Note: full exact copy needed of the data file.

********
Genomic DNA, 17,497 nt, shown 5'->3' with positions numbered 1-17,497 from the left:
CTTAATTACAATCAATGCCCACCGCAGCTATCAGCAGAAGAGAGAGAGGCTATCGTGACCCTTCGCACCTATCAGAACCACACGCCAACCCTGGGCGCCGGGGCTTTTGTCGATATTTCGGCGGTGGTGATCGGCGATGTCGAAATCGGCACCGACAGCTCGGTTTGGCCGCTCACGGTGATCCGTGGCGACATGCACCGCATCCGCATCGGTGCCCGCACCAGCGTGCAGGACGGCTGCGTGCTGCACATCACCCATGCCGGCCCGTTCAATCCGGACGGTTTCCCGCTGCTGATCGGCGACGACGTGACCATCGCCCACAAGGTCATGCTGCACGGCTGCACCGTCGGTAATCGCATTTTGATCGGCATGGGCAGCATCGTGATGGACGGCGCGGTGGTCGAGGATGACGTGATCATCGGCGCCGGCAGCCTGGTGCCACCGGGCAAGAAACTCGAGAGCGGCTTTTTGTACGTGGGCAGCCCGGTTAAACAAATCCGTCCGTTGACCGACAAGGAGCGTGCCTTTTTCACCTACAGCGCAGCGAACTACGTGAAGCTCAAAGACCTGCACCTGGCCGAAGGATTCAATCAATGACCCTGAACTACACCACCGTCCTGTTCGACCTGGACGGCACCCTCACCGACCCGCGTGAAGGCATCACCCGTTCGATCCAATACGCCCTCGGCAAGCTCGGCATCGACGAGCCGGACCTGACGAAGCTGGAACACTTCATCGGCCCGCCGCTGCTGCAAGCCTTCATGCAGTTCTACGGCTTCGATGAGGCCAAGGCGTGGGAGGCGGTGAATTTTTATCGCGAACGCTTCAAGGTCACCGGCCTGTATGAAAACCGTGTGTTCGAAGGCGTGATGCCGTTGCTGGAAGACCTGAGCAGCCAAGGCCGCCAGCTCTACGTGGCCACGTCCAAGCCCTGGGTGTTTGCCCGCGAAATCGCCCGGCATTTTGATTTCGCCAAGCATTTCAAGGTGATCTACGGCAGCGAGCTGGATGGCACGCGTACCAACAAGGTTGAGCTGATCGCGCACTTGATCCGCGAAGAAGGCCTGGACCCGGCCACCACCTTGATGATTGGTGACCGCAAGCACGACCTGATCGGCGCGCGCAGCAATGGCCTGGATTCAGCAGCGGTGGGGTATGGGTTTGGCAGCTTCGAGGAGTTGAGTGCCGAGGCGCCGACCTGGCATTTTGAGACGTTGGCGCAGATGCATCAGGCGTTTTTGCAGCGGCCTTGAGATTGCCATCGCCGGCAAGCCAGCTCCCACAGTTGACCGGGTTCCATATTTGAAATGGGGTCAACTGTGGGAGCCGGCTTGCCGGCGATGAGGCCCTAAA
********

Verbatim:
Genomic DNA, 17,497 nt, shown 5'->3' with positions numbered 1-17,497 from the left:
CTTAATTACAATCAATGCCCACCGCAGCTATCAGCAGAAGAGAGAGAGGCTATCGTGACCCTTCGCACCTATCAGAACCACACGCCAACCCTGGGCGCCGGGGCTTTTGTCGATATTTCGGCGGTGGTGATCGGCGATGTCGAAATCGGCACCGACAGCTCGGTTTGGCCGCTCACGGTGATCCGTGGCGACATGCACCGCATCCGCATCGGTGCCCGCACCAGCGTGCAGGACGGCTGCGTGCTGCACATCACCCATGCCGGCCCGTTCAATCCGGACGGTTTCCCGCTGCTGATCGGCGACGACGTGACCATCGCCCACAAGGTCATGCTGCACGGCTGCACCGTCGGTAATCGCATTTTGATCGGCATGGGCAGCATCGTGATGGACGGCGCGGTGGTCGAGGATGACGTGATCATCGGCGCCGGCAGCCTGGTGCCACCGGGCAAGAAACTCGAGAGCGGCTTTTTGTACGTGGGCAGCCCGGTTAAACAAATCCGTCCGTTGACCGACAAGGAGCGTGCCTTTTTCACCTACAGCGCAGCGAACTACGTGAAGCTCAAAGACCTGCACCTGGCCGAAGGATTCAATCAATGACCCTGAACTACACCACCGTCCTGTTCGACCTGGACGGCACCCTCACCGACCCGCGTGAAGGCATCACCCGTTCGATCCAATACGCCCTCGGCAAGCTCGGCATCGACGAGCCGGACCTGACGAAGCTGGAACACTTCATCGGCCCGCCGCTGCTGCAAGCCTTCATGCAGTTCTACGGCTTCGATGAGGCCAAGGCGTGGGAGGCGGTGAATTTTTATCGCGAACGCTTCAAGGTCACCGGCCTGTATGAAAACCGTGTGTTCGAAGGCGTGATGCCGTTGCTGGAAGACCTGAGCAGCCAAGGCCGCCAGCTCTACGTGGCCACGTCCAAGCCCTGGGTGTTTGCCCGCGAAATCGCCCGGCATTTTGATTTCGCCAAGCATTTCAAGGTGATCTACGGCAGCGAGCTGGATGGCACGCGTACCAACAAGGTTGAGCTGATCGCGCACTTGATCCGCGAAGAAGGCCTGGACCCGGCCACCACCTTGATGATTGGTGACCGCAAGCACGACCTGATCGGCGCGCGCAGCAATGGCCTGGATTCAGCAGCGGTGGGGTATGGGTTTGGCAGCTTCGAGGAGTTGAGTGCCGAGGCGCCGACCTGGCATTTTGAGACGTTGGCGCAGATGCATCAGGCGTTTTTGCAGCGGCCTTGAGATTGCCATCGCCGGCAAGCCAGCTCCCACAGTTGACCGGGTTCCATATTTGAAATGGGGTCAACTGTGGGAGCCGGCTTGCCGGCGATGAGGCCCTAAA